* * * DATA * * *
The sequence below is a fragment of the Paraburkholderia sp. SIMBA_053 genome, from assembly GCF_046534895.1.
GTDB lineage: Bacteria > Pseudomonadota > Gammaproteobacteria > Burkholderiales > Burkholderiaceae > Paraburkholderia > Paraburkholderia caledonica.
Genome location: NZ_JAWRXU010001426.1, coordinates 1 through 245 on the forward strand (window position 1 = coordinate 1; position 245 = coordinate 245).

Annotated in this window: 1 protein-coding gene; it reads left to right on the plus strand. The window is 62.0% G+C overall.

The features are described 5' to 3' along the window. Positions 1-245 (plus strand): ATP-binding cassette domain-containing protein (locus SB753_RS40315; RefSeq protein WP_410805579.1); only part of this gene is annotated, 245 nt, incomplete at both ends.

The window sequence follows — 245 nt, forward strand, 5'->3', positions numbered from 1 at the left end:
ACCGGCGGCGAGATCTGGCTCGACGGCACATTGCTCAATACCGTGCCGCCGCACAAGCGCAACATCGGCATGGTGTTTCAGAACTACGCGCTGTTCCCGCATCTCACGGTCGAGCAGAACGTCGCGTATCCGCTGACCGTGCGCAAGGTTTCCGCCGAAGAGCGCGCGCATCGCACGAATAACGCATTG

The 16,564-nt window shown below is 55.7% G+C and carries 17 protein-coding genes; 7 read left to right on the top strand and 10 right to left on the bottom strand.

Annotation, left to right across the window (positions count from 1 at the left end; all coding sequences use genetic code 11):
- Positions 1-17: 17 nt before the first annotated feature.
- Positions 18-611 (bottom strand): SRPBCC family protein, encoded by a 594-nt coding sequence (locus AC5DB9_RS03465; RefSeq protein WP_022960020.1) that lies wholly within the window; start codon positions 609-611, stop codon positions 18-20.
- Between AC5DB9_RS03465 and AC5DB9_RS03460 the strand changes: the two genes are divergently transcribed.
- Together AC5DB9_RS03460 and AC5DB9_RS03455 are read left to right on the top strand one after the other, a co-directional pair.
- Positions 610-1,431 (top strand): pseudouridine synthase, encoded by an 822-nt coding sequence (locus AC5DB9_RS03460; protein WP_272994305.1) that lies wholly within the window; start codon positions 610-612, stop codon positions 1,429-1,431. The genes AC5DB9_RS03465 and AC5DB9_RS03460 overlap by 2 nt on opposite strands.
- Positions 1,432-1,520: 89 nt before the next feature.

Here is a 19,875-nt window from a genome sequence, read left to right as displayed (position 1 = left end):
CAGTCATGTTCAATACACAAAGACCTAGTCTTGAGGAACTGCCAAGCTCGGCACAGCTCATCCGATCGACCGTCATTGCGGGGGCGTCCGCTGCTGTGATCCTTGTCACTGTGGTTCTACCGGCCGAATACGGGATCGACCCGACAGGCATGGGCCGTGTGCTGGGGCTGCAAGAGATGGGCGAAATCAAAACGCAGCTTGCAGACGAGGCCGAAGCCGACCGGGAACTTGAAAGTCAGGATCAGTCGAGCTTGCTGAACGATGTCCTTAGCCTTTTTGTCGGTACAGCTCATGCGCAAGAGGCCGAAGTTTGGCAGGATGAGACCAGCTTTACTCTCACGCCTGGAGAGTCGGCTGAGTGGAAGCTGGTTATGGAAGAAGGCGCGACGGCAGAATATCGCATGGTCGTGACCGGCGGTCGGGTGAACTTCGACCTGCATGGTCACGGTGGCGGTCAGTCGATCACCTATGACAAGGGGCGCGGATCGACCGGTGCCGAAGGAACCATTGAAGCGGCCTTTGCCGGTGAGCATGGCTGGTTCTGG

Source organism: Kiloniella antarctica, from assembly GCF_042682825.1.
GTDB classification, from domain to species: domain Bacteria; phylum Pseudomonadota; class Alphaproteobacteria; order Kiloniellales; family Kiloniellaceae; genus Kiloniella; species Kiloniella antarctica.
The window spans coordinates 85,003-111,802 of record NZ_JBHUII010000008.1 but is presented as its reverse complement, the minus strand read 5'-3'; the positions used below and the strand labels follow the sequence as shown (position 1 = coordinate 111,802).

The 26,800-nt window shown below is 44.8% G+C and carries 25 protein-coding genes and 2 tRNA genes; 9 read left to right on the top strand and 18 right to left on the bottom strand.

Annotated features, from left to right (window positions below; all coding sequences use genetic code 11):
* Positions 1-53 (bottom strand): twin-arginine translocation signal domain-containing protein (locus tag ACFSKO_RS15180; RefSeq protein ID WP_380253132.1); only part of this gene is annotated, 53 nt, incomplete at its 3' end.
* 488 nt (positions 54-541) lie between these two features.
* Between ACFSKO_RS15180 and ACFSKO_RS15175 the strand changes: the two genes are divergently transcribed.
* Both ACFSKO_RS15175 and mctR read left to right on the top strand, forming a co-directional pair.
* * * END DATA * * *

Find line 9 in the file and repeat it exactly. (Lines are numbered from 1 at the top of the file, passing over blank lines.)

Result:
Annotation, left to right across the window (positions count from 1 at the left end; all coding sequences use genetic code 11):